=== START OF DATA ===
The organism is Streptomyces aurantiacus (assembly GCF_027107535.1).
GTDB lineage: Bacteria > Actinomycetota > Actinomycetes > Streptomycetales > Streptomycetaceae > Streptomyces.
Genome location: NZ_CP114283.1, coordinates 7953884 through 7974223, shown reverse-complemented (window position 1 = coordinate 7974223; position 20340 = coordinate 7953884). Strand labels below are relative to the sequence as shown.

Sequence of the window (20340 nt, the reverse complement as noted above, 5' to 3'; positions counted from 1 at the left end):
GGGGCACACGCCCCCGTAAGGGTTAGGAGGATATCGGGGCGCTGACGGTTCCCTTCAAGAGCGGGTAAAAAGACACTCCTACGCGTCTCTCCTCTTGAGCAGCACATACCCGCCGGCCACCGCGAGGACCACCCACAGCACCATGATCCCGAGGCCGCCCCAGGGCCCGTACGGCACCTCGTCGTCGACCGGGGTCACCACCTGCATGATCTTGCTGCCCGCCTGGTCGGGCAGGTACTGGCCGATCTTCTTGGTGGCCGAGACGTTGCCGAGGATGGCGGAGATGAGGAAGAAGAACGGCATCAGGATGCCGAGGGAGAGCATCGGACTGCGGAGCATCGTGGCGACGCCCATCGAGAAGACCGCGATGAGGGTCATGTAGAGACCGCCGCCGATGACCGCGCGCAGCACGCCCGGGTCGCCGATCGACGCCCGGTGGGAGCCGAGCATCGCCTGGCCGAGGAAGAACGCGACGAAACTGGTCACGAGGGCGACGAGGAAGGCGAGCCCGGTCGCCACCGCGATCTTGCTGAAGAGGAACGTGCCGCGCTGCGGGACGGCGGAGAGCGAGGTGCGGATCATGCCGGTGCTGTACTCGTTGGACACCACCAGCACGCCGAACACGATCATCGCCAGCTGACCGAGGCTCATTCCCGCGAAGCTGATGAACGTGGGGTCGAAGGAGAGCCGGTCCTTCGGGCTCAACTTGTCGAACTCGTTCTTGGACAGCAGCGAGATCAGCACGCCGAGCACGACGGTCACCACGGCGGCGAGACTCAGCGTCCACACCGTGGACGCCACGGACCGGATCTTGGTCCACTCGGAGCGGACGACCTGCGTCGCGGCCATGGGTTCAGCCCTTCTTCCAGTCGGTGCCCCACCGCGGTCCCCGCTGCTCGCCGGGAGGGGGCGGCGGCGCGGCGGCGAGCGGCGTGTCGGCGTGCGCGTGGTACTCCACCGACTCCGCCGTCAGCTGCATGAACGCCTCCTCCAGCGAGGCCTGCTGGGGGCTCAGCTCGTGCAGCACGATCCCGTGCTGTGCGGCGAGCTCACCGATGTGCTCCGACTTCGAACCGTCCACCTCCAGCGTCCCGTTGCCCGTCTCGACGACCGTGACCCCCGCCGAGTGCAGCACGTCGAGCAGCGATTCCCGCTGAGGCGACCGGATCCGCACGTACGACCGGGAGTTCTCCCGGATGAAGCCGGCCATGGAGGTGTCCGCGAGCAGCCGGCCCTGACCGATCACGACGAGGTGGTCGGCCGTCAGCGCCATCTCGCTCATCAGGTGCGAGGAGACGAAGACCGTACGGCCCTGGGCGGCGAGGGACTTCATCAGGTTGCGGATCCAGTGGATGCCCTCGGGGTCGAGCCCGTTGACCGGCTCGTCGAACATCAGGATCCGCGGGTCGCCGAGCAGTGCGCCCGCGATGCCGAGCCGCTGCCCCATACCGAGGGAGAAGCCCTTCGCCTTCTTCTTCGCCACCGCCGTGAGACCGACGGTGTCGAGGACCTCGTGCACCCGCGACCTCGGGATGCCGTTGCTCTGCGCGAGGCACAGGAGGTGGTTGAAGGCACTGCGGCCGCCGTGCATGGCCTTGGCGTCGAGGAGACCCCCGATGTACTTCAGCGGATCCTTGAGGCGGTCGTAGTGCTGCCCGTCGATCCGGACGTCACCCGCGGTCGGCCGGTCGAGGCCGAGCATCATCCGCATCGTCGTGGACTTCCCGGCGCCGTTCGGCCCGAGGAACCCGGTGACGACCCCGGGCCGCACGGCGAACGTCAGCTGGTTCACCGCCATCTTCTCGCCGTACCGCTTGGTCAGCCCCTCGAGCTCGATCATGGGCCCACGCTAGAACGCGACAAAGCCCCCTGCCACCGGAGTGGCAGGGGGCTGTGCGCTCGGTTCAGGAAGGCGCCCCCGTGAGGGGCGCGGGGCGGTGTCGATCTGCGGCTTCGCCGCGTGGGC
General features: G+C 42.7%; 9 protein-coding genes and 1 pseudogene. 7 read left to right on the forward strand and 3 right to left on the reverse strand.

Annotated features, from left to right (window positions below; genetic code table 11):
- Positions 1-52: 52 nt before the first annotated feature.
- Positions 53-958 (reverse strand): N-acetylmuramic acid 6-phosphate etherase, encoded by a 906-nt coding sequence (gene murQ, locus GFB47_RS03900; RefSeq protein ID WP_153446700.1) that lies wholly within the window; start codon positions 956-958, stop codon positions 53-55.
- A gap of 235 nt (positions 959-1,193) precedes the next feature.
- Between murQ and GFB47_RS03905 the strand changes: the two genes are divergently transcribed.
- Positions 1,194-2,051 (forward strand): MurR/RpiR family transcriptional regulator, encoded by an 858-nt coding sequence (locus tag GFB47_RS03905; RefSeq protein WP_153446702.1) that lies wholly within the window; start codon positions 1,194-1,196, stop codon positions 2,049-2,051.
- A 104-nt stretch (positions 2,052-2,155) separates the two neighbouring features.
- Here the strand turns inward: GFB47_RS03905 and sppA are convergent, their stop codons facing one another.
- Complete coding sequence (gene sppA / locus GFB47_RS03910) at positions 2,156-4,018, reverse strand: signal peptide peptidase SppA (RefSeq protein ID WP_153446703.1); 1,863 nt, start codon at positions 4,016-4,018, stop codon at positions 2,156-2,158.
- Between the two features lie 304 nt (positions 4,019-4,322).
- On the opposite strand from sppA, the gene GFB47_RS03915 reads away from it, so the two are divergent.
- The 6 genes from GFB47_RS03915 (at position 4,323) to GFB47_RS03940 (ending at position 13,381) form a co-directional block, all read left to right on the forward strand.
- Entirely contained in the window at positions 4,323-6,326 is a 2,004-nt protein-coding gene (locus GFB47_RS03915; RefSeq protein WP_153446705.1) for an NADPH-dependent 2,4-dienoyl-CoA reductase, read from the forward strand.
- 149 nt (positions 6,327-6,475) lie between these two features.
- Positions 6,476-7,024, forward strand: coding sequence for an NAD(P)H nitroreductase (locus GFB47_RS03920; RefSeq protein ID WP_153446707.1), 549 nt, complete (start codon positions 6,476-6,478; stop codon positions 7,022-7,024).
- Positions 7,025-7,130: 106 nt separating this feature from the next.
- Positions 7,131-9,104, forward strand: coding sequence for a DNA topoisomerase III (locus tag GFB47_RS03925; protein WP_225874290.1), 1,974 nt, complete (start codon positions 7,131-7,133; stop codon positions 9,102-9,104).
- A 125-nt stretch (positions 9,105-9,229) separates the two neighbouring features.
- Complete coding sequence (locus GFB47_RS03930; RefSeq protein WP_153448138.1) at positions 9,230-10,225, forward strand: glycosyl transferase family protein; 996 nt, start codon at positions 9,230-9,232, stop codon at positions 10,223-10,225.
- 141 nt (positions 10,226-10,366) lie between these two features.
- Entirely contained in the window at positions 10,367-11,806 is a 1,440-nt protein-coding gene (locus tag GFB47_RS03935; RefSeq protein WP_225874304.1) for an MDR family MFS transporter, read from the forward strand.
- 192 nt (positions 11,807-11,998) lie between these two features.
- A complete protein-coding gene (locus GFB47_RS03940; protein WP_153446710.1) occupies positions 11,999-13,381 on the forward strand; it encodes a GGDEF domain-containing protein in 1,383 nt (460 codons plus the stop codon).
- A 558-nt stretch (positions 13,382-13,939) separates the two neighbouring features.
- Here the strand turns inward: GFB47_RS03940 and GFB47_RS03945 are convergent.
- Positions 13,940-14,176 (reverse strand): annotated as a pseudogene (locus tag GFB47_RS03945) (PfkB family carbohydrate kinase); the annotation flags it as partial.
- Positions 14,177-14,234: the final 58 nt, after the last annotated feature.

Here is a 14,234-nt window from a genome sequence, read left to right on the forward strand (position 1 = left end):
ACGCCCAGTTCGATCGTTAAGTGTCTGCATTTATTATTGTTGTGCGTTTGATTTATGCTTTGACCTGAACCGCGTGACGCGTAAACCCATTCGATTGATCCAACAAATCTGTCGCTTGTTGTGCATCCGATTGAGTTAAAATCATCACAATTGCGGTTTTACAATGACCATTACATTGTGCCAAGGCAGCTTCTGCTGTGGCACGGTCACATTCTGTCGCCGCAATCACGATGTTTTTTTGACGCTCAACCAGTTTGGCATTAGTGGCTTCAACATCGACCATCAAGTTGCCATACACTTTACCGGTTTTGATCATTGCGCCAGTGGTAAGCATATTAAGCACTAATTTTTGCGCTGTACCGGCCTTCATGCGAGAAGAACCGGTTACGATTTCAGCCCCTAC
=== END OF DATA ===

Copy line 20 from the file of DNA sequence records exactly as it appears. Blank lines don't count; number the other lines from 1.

- 149 nt (positions 6,327-6,475) lie between these two features.